Edward I. Koch, who served three terms as mayor of New York, died early Friday.
He was 88.
The former mayor died at around 2 a.m. from congestive heart failure while being treated at New York-Presbyterian Columbia Hospital.
Koch served as mayor from 1978 to 1989, solidifying a reputation as a colorful, candid and tough New Yorker who led the city through an era of almost continuous discord. Perhaps his greatest accomplishment: Leading the city government up and out of bankruptcy after the financial disaster of the 1970s.
Koch became New York's mayor after he came from way behind to win a heated Democratic primary against other city political behomoths, including future Gov. Mario Cuomo and incumbent Mayor Abe Beame.
Reaction to Koch's passing was swift.
"With the passing of Ed Koch, New York has lost one of our most admired public leaders, said Gov. Andrew Cuomo. "Ed Koch embodied the highest ideals of public service and his life was dedicated toward making New York - the city and our state - a better place for all. From his days on the front lines of World War II, his time in Congress, to his leadership as Mayor guiding New York City through difficult years, Ed Koch never strayed from his unwavering commitment to serving others."
Added Brooklyn Borough President Marty Markowitz: "All of Brooklyn joins in mourning the passing of one of our city’s greatest and most charismatic leaders, Mayor Ed Koch. Although he was born in the Bronx and raised in Newark, Mayor Koch lived with his family in Brooklyn as a young man, and I have no doubt it’s where he got the Brooklyn attitude, swagger and “chutzpah” that made him such a character and helped him navigate New York City through some of its most challenging times."
Markowitz added that the Brooklyn flag over Borough Hall will be lowered in remembrance of this "one-of-a-kind New York icon, and our thoughts and prayers are with his family, friends and colleagues."
Koch is credited by most political experts for digging New York out of bankruptcy. In his obit, the New York Times said that in his first term, he "held down spending, subdued the municipal unions, restored the city’s creditworthiness, revived a moribund capital budget, began work on long-neglected bridges and streets, cut antipoverty programs and tried to reduce the friction between Manhattan and the more tradition-minded other boroughs."
Hif first-term success led to an easy re-election campaign, where he earned 75 percent of the vote. With an improved economy, he hired workers and restored services - all as the once-bankrupt city operated in a surplus. In 1985, he won a third term, coasting with 78 percent of the vote.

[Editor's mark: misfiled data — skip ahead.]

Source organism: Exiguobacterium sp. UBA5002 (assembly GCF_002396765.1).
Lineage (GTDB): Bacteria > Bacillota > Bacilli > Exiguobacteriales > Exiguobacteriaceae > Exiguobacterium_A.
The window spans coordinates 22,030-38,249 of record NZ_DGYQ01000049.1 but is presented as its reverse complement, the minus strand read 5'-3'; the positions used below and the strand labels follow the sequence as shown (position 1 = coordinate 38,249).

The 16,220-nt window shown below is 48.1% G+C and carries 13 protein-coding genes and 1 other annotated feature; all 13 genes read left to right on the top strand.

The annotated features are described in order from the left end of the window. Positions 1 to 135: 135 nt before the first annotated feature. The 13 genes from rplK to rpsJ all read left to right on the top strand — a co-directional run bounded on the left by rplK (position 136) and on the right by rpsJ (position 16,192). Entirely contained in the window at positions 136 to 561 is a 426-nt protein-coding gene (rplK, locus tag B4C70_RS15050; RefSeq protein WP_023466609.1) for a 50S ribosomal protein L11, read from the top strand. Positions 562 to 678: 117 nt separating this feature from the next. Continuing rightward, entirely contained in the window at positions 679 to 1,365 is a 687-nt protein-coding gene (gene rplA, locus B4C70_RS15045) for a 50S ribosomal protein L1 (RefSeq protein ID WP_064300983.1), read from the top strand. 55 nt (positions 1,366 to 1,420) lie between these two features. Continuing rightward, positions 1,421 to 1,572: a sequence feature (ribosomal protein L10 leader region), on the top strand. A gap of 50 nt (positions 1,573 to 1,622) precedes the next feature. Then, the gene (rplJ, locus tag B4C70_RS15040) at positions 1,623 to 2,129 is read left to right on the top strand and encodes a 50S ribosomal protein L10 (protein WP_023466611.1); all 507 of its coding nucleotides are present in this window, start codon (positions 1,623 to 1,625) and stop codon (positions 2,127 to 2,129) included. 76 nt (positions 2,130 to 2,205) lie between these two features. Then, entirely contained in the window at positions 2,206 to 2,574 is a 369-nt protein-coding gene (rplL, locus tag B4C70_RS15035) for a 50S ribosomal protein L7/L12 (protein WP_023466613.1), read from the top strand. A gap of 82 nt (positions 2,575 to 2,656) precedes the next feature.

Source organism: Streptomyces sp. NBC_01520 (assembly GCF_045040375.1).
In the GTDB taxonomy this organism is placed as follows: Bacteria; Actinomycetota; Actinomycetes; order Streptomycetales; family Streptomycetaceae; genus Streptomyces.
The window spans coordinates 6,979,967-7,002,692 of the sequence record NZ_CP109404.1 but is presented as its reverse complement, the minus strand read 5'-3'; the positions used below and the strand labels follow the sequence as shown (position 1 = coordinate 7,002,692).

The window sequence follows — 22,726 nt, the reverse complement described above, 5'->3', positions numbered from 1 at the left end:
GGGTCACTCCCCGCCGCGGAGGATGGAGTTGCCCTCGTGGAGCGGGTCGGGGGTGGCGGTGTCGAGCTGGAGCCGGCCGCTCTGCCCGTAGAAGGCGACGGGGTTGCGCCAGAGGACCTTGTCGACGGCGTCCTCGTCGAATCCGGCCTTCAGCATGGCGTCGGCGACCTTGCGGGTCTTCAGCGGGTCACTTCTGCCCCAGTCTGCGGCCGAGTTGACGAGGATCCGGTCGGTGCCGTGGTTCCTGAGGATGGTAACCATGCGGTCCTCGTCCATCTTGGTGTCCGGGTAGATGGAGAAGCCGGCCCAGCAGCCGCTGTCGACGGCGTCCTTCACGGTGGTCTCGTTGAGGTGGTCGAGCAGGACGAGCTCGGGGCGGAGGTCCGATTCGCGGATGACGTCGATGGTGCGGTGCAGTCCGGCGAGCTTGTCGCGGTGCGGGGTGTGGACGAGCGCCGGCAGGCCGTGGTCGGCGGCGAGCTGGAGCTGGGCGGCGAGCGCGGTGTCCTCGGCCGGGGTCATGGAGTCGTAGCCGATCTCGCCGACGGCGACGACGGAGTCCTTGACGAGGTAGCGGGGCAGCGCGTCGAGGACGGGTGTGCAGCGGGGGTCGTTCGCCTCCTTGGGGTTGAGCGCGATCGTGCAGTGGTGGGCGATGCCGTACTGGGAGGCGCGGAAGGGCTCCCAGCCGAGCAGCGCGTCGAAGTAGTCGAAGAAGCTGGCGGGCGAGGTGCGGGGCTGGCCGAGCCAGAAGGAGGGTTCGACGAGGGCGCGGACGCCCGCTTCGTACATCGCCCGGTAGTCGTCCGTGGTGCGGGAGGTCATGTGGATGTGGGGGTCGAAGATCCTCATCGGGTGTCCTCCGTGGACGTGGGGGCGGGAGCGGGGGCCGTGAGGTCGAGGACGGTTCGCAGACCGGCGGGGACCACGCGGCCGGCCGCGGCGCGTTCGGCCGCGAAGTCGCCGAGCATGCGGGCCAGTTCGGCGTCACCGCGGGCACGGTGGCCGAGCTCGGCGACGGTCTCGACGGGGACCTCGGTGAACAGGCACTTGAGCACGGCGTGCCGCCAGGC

But his third term was rocky and it led to the end of his career as an elected official. A Parking Violations Bureau scandal didn't implicate Koch specifically, but it rocked his administration.
It was the same scandal that did implicate the Queens Borough President at the time, Donald Manes. Manes resigned - and then killed himself.
Koch also dealt with racial discord during his third term. After 1988 Democratic Presidential candidate Rev. Jesse Jackson called New York "hymietown," Koch said a Jew would be crazy to vote for Jackson, who at the time was in a competitive race against Massachusetts Gov. Michael Dukakis for the right to run against then-Vice President George H.W. Bush.
Then in August 1989, a 16-year-old black man, Yusuf Hawkins, was attacked and shot to death by a gang of white kids when we went to Bensonhurst to see a used car. The Brooklyn crime rocked the city.
Koch would lose his bid for a fourth term to David Dinkins, who then edged Rudolph Giuliani in a racially-charged election. Though Dinkins won, about seven in 10 white voters supported the Republican.
Four years later, Giuliani would defeat Dinkins.
Meanwhile, Koch hardly stayed out of the limelight. He became a talk show host, a TV celebrity of sorts, and even a Snapple pitchman.
He remained politically active until the end, endorsing President Barack Obama in late October as he fought off a challenge from Mitt Romney. But that didn't mean Koch, combative until his dying days, didn't go after the president.
At an election night celebration for Rep. Bob Turner in 2011, Koch said that he liked the president, but "Obama threw Israel under the bus."
It was Koch's anger towards Obama's Israel policy that led him to support Turner, a Republican.